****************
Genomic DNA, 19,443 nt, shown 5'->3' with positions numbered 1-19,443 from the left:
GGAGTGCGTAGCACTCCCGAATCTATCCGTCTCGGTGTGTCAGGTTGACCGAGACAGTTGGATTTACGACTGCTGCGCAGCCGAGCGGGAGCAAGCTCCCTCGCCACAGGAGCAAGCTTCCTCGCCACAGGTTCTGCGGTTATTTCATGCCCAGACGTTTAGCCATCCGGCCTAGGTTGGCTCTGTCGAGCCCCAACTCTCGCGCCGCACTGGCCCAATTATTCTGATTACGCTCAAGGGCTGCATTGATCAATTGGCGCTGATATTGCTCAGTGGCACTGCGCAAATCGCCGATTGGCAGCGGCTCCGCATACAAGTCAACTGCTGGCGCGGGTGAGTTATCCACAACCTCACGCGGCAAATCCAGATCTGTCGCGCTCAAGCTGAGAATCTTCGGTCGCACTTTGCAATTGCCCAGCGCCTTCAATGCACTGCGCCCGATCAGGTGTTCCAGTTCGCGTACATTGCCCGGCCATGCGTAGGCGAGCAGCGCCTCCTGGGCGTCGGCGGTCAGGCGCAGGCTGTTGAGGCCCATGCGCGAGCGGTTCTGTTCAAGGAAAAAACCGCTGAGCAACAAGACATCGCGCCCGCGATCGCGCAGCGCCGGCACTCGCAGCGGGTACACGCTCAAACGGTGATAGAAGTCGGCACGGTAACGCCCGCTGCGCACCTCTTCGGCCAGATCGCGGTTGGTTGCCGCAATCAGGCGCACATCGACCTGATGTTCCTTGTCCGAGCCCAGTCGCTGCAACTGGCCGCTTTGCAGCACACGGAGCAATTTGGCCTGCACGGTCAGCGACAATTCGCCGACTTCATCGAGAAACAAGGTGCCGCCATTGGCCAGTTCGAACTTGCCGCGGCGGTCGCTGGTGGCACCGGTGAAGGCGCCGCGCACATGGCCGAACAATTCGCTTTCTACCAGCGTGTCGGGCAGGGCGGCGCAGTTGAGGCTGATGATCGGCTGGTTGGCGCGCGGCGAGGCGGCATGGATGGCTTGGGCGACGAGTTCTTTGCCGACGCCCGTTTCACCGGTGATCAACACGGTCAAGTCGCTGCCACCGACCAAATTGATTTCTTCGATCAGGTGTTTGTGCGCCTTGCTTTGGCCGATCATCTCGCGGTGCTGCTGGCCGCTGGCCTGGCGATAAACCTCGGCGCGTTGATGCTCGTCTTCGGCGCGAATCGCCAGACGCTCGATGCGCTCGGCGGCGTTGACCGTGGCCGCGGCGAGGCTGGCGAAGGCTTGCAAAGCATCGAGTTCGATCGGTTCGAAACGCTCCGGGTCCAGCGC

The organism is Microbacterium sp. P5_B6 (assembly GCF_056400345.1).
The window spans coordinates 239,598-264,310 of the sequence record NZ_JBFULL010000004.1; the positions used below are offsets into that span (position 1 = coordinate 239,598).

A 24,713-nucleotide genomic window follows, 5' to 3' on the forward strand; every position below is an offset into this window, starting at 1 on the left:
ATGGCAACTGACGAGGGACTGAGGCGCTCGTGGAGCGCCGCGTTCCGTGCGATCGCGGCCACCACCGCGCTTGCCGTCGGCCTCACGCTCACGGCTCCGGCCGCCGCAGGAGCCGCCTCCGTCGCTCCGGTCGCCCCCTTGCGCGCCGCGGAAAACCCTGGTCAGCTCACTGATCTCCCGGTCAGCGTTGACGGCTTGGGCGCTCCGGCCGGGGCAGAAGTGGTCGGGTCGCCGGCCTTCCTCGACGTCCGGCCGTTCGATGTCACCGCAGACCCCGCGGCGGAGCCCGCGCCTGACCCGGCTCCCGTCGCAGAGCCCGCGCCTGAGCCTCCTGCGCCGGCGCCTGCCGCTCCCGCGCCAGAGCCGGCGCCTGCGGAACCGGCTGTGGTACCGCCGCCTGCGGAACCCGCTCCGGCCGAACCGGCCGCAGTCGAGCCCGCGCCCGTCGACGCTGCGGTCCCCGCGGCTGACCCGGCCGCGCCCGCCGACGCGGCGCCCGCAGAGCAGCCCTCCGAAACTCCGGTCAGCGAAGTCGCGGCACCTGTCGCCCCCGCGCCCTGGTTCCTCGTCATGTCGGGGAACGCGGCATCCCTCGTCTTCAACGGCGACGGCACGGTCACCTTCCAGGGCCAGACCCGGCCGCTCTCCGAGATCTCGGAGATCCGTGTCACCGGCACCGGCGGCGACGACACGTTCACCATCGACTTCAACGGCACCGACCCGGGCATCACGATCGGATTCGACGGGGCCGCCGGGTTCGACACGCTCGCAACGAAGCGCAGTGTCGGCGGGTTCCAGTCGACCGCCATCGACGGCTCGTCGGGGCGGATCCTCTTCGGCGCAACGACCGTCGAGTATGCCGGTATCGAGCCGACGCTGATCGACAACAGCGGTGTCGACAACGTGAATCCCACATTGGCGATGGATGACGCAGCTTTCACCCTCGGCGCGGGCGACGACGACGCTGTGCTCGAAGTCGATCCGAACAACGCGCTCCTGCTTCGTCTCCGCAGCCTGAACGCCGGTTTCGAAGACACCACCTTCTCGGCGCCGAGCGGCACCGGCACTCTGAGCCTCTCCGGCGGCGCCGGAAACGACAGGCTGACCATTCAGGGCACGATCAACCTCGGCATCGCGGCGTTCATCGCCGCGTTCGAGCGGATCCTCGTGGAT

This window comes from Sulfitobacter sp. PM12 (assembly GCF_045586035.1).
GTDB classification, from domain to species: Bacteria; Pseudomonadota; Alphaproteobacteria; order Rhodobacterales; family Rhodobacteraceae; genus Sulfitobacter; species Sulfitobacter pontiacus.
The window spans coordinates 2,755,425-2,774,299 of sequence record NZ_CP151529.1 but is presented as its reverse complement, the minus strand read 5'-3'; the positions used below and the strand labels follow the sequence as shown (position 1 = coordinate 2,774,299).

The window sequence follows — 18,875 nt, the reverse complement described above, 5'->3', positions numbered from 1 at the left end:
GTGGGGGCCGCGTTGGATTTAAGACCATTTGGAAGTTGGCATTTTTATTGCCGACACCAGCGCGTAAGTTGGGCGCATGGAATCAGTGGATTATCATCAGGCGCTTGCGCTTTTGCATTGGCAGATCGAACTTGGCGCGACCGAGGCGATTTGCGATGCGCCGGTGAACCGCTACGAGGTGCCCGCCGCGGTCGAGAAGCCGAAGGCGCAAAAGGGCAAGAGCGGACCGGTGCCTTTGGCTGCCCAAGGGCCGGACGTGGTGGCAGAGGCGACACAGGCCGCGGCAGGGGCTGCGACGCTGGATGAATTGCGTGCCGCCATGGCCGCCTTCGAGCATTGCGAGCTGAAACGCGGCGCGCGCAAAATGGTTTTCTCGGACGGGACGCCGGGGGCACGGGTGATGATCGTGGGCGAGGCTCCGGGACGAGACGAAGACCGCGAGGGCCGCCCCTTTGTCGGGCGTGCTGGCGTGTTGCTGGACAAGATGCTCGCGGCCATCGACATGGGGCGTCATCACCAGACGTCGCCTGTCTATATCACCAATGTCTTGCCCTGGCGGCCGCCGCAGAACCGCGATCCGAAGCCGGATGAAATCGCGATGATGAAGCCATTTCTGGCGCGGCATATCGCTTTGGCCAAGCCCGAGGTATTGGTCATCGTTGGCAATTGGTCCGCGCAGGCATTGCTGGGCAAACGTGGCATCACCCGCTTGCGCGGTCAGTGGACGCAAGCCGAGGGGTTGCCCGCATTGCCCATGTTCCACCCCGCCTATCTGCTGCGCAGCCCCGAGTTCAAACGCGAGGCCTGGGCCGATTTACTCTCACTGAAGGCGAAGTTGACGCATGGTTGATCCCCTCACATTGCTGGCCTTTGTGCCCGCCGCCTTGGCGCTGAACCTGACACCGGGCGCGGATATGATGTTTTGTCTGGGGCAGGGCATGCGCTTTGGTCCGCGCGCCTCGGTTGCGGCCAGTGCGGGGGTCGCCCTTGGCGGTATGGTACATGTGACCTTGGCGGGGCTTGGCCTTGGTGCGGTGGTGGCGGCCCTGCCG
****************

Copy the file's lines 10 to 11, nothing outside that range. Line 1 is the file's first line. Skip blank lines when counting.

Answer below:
The window sequence follows — 18,875 nt, the reverse complement described above, 5'->3', positions numbered from 1 at the left end:
GTGGGGGCCGCGTTGGATTTAAGACCATTTGGAAGTTGGCATTTTTATTGCCGACACCAGCGCGTAAGTTGGGCGCATGGAATCAGTGGATTATCATCAGGCGCTTGCGCTTTTGCATTGGCAGATCGAACTTGGCGCGACCGAGGCGATTTGCGATGCGCCGGTGAACCGCTACGAGGTGCCCGCCGCGGTCGAGAAGCCGAAGGCGCAAAAGGGCAAGAGCGGACCGGTGCCTTTGGCTGCCCAAGGGCCGGACGTGGTGGCAGAGGCGACACAGGCCGCGGCAGGGGCTGCGACGCTGGATGAATTGCGTGCCGCCATGGCCGCCTTCGAGCATTGCGAGCTGAAACGCGGCGCGCGCAAAATGGTTTTCTCGGACGGGACGCCGGGGGCACGGGTGATGATCGTGGGCGAGGCTCCGGGACGAGACGAAGACCGCGAGGGCCGCCCCTTTGTCGGGCGTGCTGGCGTGTTGCTGGACAAGATGCTCGCGGCCATCGACATGGGGCGTCATCACCAGACGTCGCCTGTCTATATCACCAATGTCTTGCCCTGGCGGCCGCCGCAGAACCGCGATCCGAAGCCGGATGAAATCGCGATGATGAAGCCATTTCTGGCGCGGCATATCGCTTTGGCCAAGCCCGAGGTATTGGTCATCGTTGGCAATTGGTCCGCGCAGGCATTGCTGGGCAAACGTGGCATCACCCGCTTGCGCGGTCAGTGGACGCAAGCCGAGGGGTTGCCCGCATTGCCCATGTTCCACCCCGCCTATCTGCTGCGCAGCCCCGAGTTCAAACGCGAGGCCTGGGCCGATTTACTCTCACTGAAGGCGAAGTTGACGCATGGTTGATCCCCTCACATTGCTGGCCTTTGTGCCCGCCGCCTTGGCGCTGAACCTGACACCGGGCGCGGATATGATGTTTTGTCTGGGGCAGGGCATGCGCTTTGGTCCGCGCGCCTCGGTTGCGGCCAGTGCGGGGGTCGCCCTTGGCGGTATGGTACATGTGACCTTGGCGGGGCTTGGCCTTGGTGCGGTGGTGGCGGCCCTGCCG